# Cubical block on a cylinder

## Homework Statement

A cubical block of side L rests on a fixed cylindrical drum of radius R. Find the largest value of L for which the block is stable.

## The Attempt at a Solution

There is only one contact point between the cube and cylinder. There are three forces acting on the cube. The normal reaction from the cylinder, the friction and weight. The normal reaction and the friction pass through the contact point. Now how do I form the equations here? Any help is appreciated. Thanks!

#### Attachments

• kleppner 6.35.png
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It might be easier to find the potential energy due to gravity as a function of the block's tilt angle and then look for its minima.

It might be easier to find the potential energy due to gravity as a function of the block's tilt angle and then look for its minima.

I calculate potential energy from the line passing through the centre of cylinder.

$$U(\theta)=mg\left(R+\frac{L}{2}\right)(1-\cos \theta)$$
where ##\theta## is the angle rotated by the cylinder.

The minima is at ##\theta=0## and for this ##\theta##, ##U''(\theta)>0## but solving gives me a negative answer which is certainly incorrect. Last edited:
You seem to assume that the block will slide, so that its center of mass is on the line passing through center of the drum and the point of contact. But the block will roll over the drum, and the point of contact will shift.

gneill
Mentor
Consider the following drawing: Does that suggest an approach? Hint: Consider the difference between the displacement of the point of contact on the face of the block to where the vertical through the center of mass passes through the same face (the line segment named Δ on the enlargement of the right).

#### Attachments

Nice drawing gneill! Is ##\Delta=R\theta-(L/2)\tan\theta##?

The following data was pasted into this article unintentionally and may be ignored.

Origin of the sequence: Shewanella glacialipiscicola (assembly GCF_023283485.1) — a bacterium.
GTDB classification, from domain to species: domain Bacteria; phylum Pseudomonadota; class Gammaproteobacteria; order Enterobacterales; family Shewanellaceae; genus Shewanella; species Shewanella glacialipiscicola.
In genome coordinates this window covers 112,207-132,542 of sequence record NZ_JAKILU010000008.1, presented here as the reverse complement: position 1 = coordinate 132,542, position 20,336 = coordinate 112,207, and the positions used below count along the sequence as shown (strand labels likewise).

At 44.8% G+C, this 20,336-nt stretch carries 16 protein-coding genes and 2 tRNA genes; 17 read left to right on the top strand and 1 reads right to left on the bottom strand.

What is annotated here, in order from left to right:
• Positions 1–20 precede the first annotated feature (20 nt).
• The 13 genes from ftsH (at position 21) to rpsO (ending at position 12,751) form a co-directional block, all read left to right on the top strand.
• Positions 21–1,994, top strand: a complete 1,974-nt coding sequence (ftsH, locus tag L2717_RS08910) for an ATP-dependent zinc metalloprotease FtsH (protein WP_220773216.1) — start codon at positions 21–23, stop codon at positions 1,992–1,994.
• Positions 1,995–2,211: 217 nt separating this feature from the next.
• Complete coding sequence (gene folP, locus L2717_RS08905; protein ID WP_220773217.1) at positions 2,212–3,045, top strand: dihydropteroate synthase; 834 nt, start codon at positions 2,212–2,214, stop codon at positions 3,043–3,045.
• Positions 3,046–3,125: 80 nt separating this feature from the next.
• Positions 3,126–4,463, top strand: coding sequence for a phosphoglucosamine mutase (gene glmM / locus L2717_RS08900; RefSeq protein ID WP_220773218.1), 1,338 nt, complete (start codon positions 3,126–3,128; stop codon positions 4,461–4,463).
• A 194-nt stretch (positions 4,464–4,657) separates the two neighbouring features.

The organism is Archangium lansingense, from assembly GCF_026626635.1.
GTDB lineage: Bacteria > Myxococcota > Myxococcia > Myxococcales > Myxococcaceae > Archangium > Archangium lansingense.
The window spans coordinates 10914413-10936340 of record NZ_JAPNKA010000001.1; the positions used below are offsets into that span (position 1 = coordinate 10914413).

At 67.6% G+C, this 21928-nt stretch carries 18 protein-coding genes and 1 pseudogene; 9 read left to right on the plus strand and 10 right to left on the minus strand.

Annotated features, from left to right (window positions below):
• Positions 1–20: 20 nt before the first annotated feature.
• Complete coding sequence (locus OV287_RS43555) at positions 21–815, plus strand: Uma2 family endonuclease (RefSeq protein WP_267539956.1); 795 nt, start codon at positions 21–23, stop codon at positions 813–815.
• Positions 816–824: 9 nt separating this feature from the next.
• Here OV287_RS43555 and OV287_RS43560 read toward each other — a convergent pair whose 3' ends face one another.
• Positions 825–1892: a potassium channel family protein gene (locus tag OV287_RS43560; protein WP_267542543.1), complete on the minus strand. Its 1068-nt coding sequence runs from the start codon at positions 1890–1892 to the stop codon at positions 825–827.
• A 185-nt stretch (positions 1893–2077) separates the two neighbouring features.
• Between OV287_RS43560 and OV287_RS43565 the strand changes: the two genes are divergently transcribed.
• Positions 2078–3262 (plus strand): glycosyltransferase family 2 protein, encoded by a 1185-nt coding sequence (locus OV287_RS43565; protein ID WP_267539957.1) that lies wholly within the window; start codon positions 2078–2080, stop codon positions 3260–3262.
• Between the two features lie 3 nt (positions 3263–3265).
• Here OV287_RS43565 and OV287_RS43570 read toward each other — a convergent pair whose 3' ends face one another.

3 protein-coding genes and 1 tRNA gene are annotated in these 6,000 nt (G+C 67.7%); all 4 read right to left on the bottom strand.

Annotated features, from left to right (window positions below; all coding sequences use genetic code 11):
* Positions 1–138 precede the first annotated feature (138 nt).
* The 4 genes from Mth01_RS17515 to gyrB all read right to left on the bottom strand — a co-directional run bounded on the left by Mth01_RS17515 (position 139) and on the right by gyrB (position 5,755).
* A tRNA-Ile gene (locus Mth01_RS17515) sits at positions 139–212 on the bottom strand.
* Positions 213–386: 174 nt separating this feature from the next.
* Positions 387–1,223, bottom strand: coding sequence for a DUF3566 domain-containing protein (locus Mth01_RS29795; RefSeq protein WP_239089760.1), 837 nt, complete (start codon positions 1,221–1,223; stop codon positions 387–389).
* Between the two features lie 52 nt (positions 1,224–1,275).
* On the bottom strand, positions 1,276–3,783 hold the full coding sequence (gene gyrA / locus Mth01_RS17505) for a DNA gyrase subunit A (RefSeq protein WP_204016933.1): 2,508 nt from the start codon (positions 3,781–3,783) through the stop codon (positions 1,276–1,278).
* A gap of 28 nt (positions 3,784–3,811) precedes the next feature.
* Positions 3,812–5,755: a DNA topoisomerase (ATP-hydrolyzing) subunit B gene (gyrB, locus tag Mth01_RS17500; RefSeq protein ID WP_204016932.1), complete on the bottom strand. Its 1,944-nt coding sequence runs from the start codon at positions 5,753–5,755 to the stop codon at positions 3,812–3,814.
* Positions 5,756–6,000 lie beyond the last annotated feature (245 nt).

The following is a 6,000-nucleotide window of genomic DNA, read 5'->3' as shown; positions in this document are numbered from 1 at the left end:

How do I continue with voko's approach of finding potential energy? I need the distance of CM of cube from centre of cylinder but I don't see how to apply the geometry here. gneill
Mentor
Nice drawing gneill! Is ##\Delta=R\theta-(L/2)\tan\theta##?
Yes indeed. The answer should be obvious from that...

How do I continue with voko's approach of finding potential energy? I need the distance of CM of cube from centre of cylinder but I don't see how to apply the geometry here. In my drawing, extend the radius on the right by L/2 making it a total of R + L/2 in length. Then draw a perpendicular line from its end to the center of mass position. Treat the two as vectors to locate the center of mass.

Yes indeed. The answer should be obvious from that...

How? Do I have to apply the condition that ##\Delta \geq 0##?

In my drawing, extend the radius on the right by L/2 making it a total of R + L/2 in length. Then draw a perpendicular line from its end to the center of mass position. Treat the two as vectors to locate the center of mass.

Please look at the attachment. Are you talking about the vectors shown? I still don't see how can I find the distance of CM from them. :(

#### Attachments

gneill
Mentor
How? Do I have to apply the condition that ##\Delta \geq 0##?
That's the idea. Consider the direction of the torque provided by the weight of the block about its contact point. Under what conditions is it a restoring force? When is it going to make the angle of tilt increase? When will it be exactly neutral?

Please look at the attachment. Are you talking about the vectors shown? I still don't see how can I find the distance of CM from them. :(

You have the lengths of both, and they are perpendicular. You've even drawn in the hypotenuse!

BruceW
Homework Helper
I Love these kinds of problems. Problems related to something that you might just be absent-mindedly thinking about, after trying to balance some cereal on a football. Pranav, you always bring nice problems :)

WannabeNewton
I Love these kinds of problems. Problems related to something that you might just be absent-mindedly thinking about, after trying to balance some cereal on a football. Pranav, you always bring nice problems :)

They're all from Kleppner and Kolenkow "An Introduction to Mechanics" (this particular one is from the chapter on rotational motion). Go get the book before I mail it to you myself!

haruspex
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Gold Member
2020 Award
How? Do I have to apply the condition that ##\Delta \geq 0##?
Yes, bearing in mind that this is for arbitrarily small theta. You will need an approximation to get θ and tan θ comparable.

BruceW
Homework Helper
They're all from Kleppner and Kolenkow "An Introduction to Mechanics" (this particular one is from the chapter on rotational motion). Go get the book before I mail it to you myself!
cool, I might check it out. It seems I've missed out on a real gem here :)

haruspex
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Gold Member
2020 Award
There is an ambiguity in the question. The interpretation of 'stable' so far is (I think) that it doesn't tilt at all, but it could be read as not rolling right off (assuming adequate friction).

gneill
Mentor